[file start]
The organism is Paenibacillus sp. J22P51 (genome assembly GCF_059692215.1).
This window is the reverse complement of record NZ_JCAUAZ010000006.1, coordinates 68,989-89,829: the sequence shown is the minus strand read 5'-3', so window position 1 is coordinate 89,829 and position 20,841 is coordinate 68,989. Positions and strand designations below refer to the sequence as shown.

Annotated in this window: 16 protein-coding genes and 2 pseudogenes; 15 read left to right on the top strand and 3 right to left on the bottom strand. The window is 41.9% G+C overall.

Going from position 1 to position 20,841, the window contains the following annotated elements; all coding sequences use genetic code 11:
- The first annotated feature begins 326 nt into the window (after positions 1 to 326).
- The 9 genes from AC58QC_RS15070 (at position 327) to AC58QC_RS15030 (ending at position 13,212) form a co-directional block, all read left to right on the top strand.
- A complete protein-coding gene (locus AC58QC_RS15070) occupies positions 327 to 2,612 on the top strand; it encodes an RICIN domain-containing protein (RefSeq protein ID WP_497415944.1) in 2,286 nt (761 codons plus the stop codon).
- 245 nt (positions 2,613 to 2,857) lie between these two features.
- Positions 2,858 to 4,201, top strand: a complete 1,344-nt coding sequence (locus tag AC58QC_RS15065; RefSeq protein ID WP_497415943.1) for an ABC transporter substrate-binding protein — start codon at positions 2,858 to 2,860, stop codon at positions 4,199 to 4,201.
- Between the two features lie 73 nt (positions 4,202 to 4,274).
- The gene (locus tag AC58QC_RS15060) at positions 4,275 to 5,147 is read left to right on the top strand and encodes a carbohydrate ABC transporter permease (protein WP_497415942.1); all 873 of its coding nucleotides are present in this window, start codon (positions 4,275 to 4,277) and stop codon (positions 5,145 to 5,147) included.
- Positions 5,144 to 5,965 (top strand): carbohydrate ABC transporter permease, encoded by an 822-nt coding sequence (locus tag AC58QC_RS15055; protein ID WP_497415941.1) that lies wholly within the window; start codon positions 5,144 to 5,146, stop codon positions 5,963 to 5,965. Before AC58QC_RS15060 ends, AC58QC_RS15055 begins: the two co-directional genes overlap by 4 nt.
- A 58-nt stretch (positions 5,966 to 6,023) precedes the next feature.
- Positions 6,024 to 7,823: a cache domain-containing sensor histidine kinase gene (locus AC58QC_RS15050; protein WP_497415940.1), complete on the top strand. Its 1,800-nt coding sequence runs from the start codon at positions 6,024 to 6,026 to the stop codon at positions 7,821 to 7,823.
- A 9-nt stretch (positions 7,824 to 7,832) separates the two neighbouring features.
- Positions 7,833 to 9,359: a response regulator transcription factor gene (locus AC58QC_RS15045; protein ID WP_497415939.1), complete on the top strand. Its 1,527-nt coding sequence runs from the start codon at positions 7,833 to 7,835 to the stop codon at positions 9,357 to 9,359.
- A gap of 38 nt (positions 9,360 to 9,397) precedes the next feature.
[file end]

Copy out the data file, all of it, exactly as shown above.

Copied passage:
The organism is Paenibacillus sp. J22P51 (genome assembly GCF_059692215.1).
This window is the reverse complement of record NZ_JCAUAZ010000006.1, coordinates 68,989-89,829: the sequence shown is the minus strand read 5'-3', so window position 1 is coordinate 89,829 and position 20,841 is coordinate 68,989. Positions and strand designations below refer to the sequence as shown.

Annotated in this window: 16 protein-coding genes and 2 pseudogenes; 15 read left to right on the top strand and 3 right to left on the bottom strand. The window is 41.9% G+C overall.

Going from position 1 to position 20,841, the window contains the following annotated elements; all coding sequences use genetic code 11:
- The first annotated feature begins 326 nt into the window (after positions 1 to 326).
- The 9 genes from AC58QC_RS15070 (at position 327) to AC58QC_RS15030 (ending at position 13,212) form a co-directional block, all read left to right on the top strand.
- A complete protein-coding gene (locus AC58QC_RS15070) occupies positions 327 to 2,612 on the top strand; it encodes an RICIN domain-containing protein (RefSeq protein ID WP_497415944.1) in 2,286 nt (761 codons plus the stop codon).
- 245 nt (positions 2,613 to 2,857) lie between these two features.
- Positions 2,858 to 4,201, top strand: a complete 1,344-nt coding sequence (locus tag AC58QC_RS15065; RefSeq protein ID WP_497415943.1) for an ABC transporter substrate-binding protein — start codon at positions 2,858 to 2,860, stop codon at positions 4,199 to 4,201.
- Between the two features lie 73 nt (positions 4,202 to 4,274).
- The gene (locus tag AC58QC_RS15060) at positions 4,275 to 5,147 is read left to right on the top strand and encodes a carbohydrate ABC transporter permease (protein WP_497415942.1); all 873 of its coding nucleotides are present in this window, start codon (positions 4,275 to 4,277) and stop codon (positions 5,145 to 5,147) included.
- Positions 5,144 to 5,965 (top strand): carbohydrate ABC transporter permease, encoded by an 822-nt coding sequence (locus tag AC58QC_RS15055; protein ID WP_497415941.1) that lies wholly within the window; start codon positions 5,144 to 5,146, stop codon positions 5,963 to 5,965. Before AC58QC_RS15060 ends, AC58QC_RS15055 begins: the two co-directional genes overlap by 4 nt.
- A 58-nt stretch (positions 5,966 to 6,023) precedes the next feature.
- Positions 6,024 to 7,823: a cache domain-containing sensor histidine kinase gene (locus AC58QC_RS15050; protein WP_497415940.1), complete on the top strand. Its 1,800-nt coding sequence runs from the start codon at positions 6,024 to 6,026 to the stop codon at positions 7,821 to 7,823.
- A 9-nt stretch (positions 7,824 to 7,832) separates the two neighbouring features.
- Positions 7,833 to 9,359: a response regulator transcription factor gene (locus AC58QC_RS15045; protein ID WP_497415939.1), complete on the top strand. Its 1,527-nt coding sequence runs from the start codon at positions 7,833 to 7,835 to the stop codon at positions 9,357 to 9,359.
- A gap of 38 nt (positions 9,360 to 9,397) precedes the next feature.